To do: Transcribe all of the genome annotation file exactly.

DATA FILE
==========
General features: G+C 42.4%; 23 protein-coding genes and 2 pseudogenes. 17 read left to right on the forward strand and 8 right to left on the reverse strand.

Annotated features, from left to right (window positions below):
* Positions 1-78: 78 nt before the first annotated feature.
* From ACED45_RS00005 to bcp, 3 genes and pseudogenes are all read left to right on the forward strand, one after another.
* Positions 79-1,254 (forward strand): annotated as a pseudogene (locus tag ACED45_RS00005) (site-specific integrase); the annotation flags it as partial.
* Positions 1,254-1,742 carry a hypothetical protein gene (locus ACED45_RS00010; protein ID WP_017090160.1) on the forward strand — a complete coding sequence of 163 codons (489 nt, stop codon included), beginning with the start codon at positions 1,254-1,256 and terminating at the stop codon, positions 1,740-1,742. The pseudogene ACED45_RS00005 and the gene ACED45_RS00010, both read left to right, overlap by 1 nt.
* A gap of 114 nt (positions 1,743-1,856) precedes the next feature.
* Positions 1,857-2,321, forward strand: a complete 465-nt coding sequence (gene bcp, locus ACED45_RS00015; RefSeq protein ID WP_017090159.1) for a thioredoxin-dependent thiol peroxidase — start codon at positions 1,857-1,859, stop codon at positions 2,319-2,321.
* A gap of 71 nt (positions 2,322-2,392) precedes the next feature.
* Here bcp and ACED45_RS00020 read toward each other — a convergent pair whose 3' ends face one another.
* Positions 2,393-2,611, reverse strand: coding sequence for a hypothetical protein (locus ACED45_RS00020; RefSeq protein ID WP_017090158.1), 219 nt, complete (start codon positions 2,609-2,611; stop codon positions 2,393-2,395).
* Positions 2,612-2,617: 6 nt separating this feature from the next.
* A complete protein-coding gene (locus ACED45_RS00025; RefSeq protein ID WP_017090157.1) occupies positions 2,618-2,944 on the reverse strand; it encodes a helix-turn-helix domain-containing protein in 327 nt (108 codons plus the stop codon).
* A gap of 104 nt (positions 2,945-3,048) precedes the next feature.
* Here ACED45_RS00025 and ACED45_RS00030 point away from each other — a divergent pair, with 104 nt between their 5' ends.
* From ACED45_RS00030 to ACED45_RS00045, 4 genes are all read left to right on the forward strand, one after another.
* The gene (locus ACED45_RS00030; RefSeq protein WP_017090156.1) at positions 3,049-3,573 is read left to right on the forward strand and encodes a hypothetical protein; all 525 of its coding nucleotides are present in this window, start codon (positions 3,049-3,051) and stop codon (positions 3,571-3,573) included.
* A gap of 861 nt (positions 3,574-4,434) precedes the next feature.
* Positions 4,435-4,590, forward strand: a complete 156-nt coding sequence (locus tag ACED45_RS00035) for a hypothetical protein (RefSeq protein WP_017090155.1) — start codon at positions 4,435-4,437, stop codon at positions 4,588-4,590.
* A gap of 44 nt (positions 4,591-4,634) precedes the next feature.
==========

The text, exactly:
General features: G+C 42.4%; 23 protein-coding genes and 2 pseudogenes. 17 read left to right on the forward strand and 8 right to left on the reverse strand.

Annotated features, from left to right (window positions below):
* Positions 1-78: 78 nt before the first annotated feature.
* From ACED45_RS00005 to bcp, 3 genes and pseudogenes are all read left to right on the forward strand, one after another.
* Positions 79-1,254 (forward strand): annotated as a pseudogene (locus tag ACED45_RS00005) (site-specific integrase); the annotation flags it as partial.
* Positions 1,254-1,742 carry a hypothetical protein gene (locus ACED45_RS00010; protein ID WP_017090160.1) on the forward strand — a complete coding sequence of 163 codons (489 nt, stop codon included), beginning with the start codon at positions 1,254-1,256 and terminating at the stop codon, positions 1,740-1,742. The pseudogene ACED45_RS00005 and the gene ACED45_RS00010, both read left to right, overlap by 1 nt.
* A gap of 114 nt (positions 1,743-1,856) precedes the next feature.
* Positions 1,857-2,321, forward strand: a complete 465-nt coding sequence (gene bcp, locus ACED45_RS00015; RefSeq protein ID WP_017090159.1) for a thioredoxin-dependent thiol peroxidase — start codon at positions 1,857-1,859, stop codon at positions 2,319-2,321.
* A gap of 71 nt (positions 2,322-2,392) precedes the next feature.
* Here bcp and ACED45_RS00020 read toward each other — a convergent pair whose 3' ends face one another.
* Positions 2,393-2,611, reverse strand: coding sequence for a hypothetical protein (locus ACED45_RS00020; RefSeq protein ID WP_017090158.1), 219 nt, complete (start codon positions 2,609-2,611; stop codon positions 2,393-2,395).
* Positions 2,612-2,617: 6 nt separating this feature from the next.
* A complete protein-coding gene (locus ACED45_RS00025; RefSeq protein ID WP_017090157.1) occupies positions 2,618-2,944 on the reverse strand; it encodes a helix-turn-helix domain-containing protein in 327 nt (108 codons plus the stop codon).
* A gap of 104 nt (positions 2,945-3,048) precedes the next feature.
* Here ACED45_RS00025 and ACED45_RS00030 point away from each other — a divergent pair, with 104 nt between their 5' ends.
* From ACED45_RS00030 to ACED45_RS00045, 4 genes are all read left to right on the forward strand, one after another.
* The gene (locus ACED45_RS00030; RefSeq protein WP_017090156.1) at positions 3,049-3,573 is read left to right on the forward strand and encodes a hypothetical protein; all 525 of its coding nucleotides are present in this window, start codon (positions 3,049-3,051) and stop codon (positions 3,571-3,573) included.
* A gap of 861 nt (positions 3,574-4,434) precedes the next feature.
* Positions 4,435-4,590, forward strand: a complete 156-nt coding sequence (locus tag ACED45_RS00035) for a hypothetical protein (RefSeq protein WP_017090155.1) — start codon at positions 4,435-4,437, stop codon at positions 4,588-4,590.
* A gap of 44 nt (positions 4,591-4,634) precedes the next feature.